Some believe that Lazarus of Bethany was the “beloved disciple” of Jesus -- and maybe even his gay lover. His feast day is today (Dec. 17).
Lazarus was raised from the dead by Jesus in a dramatic miracle told in John: 11. The Bible identifies him as a man living in the village of Bethany with his sisters Mary and Martha. Lazarus falls ill, and the sisters send a message to Jesus that “the one you love is sick.” By the time Jesus arrives, Lazarus has been dead in his tomb for four days. Jesus weeps at the tomb, then calls, “Lazarus, come out!” To the amazement of all, Lazarus is restored to life.
Scholars theorize that Lazarus was also the unnamed “one whom Jesus loved,” also known as “the beloved disciple,” referenced at least five times in the Gospel of John. The term implies that Jesus was in love with him, and perhaps they shared the kind of intimacy that today would be called “gay.” Bible experts suggest that Lazarus was the unnamed naked man who ran away when Jesus was arrested in Mark 14:51-52. He may also have been the nameless “rich young ruler” who asks Jesus how to find eternal life in all three synoptic gospels.
Gay artist Eric Martin devoted himself to learning about and depicting the nameless nude who ran away when Jesus was arrested in “Stripped of Linen, Stripped of Lord” and other paintings. For more info, see my previous post “Seeking the ‘naked young man’ of Mark’s gospel.”
The Man Jesus Loved: Homoerotic Narratives from the New Testament by Theodore Jennings is a comprehensive book that explores the possibility of Lazarus as Jesus’ lover -- and all the other major queer theories about the beloved disciple.
“Betrayal of Christ”
by Giuseppe Cesari, 1597
Maybe Lazarus’ unusual family also included lesbians. Rev. Nancy Wilson, moderator of Metropolitan Community Churches, raises this possibility in her brochure “Our Story Too:Reading the Bible with New Eyes,” which says:
“Jesus loved Lazarus, Mary and Martha. What drew Jesus to this very non-traditional family group of a bachelor brother living with two spinster sisters? Two barren women and a eunuch are Jesus’ adult family of choice. Are we to assume they were all celibate heterosexuals? What if Mary and Martha were not sisters but called each other ‘sister’ as did most lesbian couples throughout recorded history?”
Wilson explores this concept more fully in her book "Outing the Bible: Queer Folks, God, Jesus, and the Christian Scriptures."
Lazarus coming out of the tomb has been seen as a symbol for LGBT people coming out of the closet by many LGBT people of faith.
In my “Jesus in Love” novels, the beloved disciple is John, while Lazarus is a young gay friend. To honor Lazarus on his feast day, I will close with the scene from my novel “Jesus in Love: At the Cross” where Jesus describes raising Lazarus from the dead:
I had counted on getting instructions from the Holy Spirit as soon as I reached the tomb, but no word came. The finality of the tomb scared me. When people healed in my presence, it was their own faith that made them whole—but that wasn’t happening now. Lazarus had crossed the line and no matter how much faith he had, his soul seemed severed from his corpse.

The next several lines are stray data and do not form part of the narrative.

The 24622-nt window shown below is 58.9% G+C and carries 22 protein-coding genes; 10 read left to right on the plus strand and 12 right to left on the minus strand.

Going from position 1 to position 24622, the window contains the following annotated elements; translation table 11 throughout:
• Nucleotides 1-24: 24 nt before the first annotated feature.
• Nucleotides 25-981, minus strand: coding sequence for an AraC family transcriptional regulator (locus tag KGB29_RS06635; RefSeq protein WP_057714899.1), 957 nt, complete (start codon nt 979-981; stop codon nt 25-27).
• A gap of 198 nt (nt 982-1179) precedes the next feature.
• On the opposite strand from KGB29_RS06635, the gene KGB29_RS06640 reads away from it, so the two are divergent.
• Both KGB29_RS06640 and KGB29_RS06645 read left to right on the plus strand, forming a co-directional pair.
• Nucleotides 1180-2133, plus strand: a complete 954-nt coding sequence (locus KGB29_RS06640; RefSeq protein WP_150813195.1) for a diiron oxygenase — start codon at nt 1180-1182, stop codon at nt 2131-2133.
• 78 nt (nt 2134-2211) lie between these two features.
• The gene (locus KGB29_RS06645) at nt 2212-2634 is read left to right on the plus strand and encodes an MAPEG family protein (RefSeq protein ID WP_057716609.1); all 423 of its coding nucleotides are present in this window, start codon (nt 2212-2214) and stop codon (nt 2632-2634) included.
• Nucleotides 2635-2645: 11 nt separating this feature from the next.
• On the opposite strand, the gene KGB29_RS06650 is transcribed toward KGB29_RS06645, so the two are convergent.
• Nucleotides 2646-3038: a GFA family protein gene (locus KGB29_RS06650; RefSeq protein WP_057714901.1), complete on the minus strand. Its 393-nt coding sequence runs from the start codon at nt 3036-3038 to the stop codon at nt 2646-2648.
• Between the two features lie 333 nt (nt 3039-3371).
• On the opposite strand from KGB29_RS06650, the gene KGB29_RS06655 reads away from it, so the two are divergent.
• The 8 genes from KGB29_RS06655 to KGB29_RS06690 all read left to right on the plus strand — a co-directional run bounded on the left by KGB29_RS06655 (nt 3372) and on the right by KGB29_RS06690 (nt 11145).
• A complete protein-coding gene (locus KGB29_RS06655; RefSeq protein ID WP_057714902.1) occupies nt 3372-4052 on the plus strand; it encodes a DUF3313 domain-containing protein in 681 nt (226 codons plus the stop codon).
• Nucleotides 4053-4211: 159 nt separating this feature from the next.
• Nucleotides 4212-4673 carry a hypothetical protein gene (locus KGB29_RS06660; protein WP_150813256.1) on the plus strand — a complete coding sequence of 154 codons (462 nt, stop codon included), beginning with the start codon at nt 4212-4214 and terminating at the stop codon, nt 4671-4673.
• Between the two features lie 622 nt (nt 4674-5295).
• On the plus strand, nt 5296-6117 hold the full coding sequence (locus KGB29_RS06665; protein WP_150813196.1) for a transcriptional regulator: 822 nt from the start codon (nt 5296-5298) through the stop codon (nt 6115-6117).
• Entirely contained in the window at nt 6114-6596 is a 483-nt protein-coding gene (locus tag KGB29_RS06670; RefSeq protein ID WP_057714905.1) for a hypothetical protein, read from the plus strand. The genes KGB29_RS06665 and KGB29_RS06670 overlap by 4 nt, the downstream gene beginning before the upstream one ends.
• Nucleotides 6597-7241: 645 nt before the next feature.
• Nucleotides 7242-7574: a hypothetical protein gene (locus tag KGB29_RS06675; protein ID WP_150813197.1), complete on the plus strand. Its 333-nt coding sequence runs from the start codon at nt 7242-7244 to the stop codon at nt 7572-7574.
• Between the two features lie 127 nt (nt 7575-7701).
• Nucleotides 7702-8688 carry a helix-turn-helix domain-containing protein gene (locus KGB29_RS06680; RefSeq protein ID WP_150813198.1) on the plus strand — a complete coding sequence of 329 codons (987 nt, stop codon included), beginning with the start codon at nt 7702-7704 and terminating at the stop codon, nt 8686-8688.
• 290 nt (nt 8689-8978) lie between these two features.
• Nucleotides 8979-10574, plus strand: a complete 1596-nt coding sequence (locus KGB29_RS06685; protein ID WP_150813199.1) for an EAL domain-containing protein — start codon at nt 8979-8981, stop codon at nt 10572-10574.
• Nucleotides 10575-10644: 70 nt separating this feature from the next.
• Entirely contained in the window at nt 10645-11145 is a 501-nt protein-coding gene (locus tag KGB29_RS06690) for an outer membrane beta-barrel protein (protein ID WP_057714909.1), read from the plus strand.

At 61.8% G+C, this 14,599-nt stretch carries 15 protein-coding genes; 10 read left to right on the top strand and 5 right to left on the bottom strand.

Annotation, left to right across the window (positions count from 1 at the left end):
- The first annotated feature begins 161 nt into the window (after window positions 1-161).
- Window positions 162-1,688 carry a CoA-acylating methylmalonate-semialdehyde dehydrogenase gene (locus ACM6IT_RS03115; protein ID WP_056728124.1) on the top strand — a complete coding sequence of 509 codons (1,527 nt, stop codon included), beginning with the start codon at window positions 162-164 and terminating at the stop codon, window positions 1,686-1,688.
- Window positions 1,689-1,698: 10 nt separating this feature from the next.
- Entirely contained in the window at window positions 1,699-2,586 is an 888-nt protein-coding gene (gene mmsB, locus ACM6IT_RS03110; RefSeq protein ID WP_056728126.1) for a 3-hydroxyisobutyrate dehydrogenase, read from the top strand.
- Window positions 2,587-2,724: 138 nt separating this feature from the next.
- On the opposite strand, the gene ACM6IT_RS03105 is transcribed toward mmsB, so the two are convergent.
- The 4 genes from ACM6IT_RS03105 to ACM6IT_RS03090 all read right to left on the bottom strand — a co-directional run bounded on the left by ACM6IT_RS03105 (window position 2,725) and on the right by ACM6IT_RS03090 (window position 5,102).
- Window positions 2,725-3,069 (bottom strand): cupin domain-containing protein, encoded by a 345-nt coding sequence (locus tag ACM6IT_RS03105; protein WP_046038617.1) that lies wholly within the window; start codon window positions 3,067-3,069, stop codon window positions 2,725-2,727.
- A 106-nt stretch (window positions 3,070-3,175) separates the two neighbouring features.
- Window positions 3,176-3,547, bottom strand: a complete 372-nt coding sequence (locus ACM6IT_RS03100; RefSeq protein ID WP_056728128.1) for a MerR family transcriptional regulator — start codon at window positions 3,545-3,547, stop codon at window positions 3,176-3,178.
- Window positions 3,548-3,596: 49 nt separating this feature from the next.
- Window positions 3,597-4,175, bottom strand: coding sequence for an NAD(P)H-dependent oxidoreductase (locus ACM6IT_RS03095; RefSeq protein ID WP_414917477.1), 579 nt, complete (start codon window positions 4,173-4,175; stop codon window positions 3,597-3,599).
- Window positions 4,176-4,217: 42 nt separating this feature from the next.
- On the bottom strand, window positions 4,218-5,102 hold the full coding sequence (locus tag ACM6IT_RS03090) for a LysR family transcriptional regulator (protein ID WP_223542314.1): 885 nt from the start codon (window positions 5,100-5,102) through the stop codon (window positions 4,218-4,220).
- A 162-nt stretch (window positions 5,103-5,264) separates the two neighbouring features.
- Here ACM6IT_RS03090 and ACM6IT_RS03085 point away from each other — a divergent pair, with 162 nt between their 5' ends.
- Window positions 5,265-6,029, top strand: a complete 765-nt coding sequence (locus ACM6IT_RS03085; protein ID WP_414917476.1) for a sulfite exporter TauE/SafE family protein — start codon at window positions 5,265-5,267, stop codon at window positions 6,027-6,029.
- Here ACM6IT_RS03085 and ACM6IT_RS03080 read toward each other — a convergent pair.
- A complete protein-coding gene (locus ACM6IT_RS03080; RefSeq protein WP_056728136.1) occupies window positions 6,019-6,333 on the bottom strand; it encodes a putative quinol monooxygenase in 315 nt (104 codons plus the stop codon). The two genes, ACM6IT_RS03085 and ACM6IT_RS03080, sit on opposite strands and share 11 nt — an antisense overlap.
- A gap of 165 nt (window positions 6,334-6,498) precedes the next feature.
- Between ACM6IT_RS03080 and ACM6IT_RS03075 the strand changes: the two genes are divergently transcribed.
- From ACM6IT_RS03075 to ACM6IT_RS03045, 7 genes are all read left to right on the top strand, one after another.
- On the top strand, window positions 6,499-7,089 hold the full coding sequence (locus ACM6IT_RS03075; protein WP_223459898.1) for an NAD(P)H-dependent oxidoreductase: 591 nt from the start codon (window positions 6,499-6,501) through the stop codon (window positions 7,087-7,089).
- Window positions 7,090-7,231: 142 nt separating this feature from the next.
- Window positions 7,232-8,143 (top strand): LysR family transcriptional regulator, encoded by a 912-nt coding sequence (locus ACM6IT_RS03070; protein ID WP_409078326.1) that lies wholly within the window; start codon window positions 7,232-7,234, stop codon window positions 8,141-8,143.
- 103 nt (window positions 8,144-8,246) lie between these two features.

I crouched on the earth in sorrow and supplication. The crowd around me began to murmur. “Look how much he loved him!”
Then came the inevitable naysayers. “Nah—if he really loved him, he would have kept him from dying.”
The tears that I had been holding back overflowed. I blocked out the sounds and sights around me and felt the grief that seemed to be tearing a hole in my divine heart. The impact of my tears on the earth set up a tiny vibration. I tuned into it and recognized the husky whisper of the Holy Spirit. I was surprised that I couldn’t distinguish Her words, but then I realized that She wasn’t talking to me.
Lazarus’ soul was listening intently. I was able to decipher part of the Holy Spirit’s message to him: “Arise, my darling, my beauty, and come away.”
I sighed as I let my friend go. “Okay, take him wherever You will,” I prayed.
Suddenly part of Lazarus’ soul reconnected with the physical world, like a boat dropping anchor. I knew what it meant.
I dashed to the tomb and tried to roll the stone away, but it was too heavy for me. “Let him out!” I shouted, pounding on the stone. I directed my fury against death itself, which took my beloved cousin, but wasn’t going to get away with Lazarus, too.
Martha came up behind me, speaking gently. “Rabbi, there’s already a stench. He died four days ago.”
“Love is as strong as death,” I replied, gritting my teeth as I strained hard against the stone. “Stronger!”
Then John stepped up and positioned himself to push along with me. He placed his long, gnarled fingers next to my younger ones on the stony surface. I turned to look in his eyes. We were reconciled in a single glance. Moving as one, we heaved the stone aside and unsealed the tomb.
The cave gaped open, revealing a darkness as opaque as soot. There was indeed a stink—and a rustling sound, too.
“Lazarus, come out!” I called.
Everyone gasped as a slim figure wrapped in grave clothes hobbled out of the tomb. Strips of linen cloth prevented him from moving his arms and legs much, and his face was covered by a linen scarf. It puffed in and out slightly with each breath. The wind blew the stench away, leaving the air fresh.
I touched Lazarus’ shoulder gently. “It’s me, Jesus,” I said as I began to unfasten his headscarf.
"Lazarus Come Out" painting and essay by Richard Stott (I Ask For Wonder) (warning: nudity)
The Raising of Lazarus and the Gay Experience of Coming Out (Wild Reed)
Unbinding (Bible in Drag)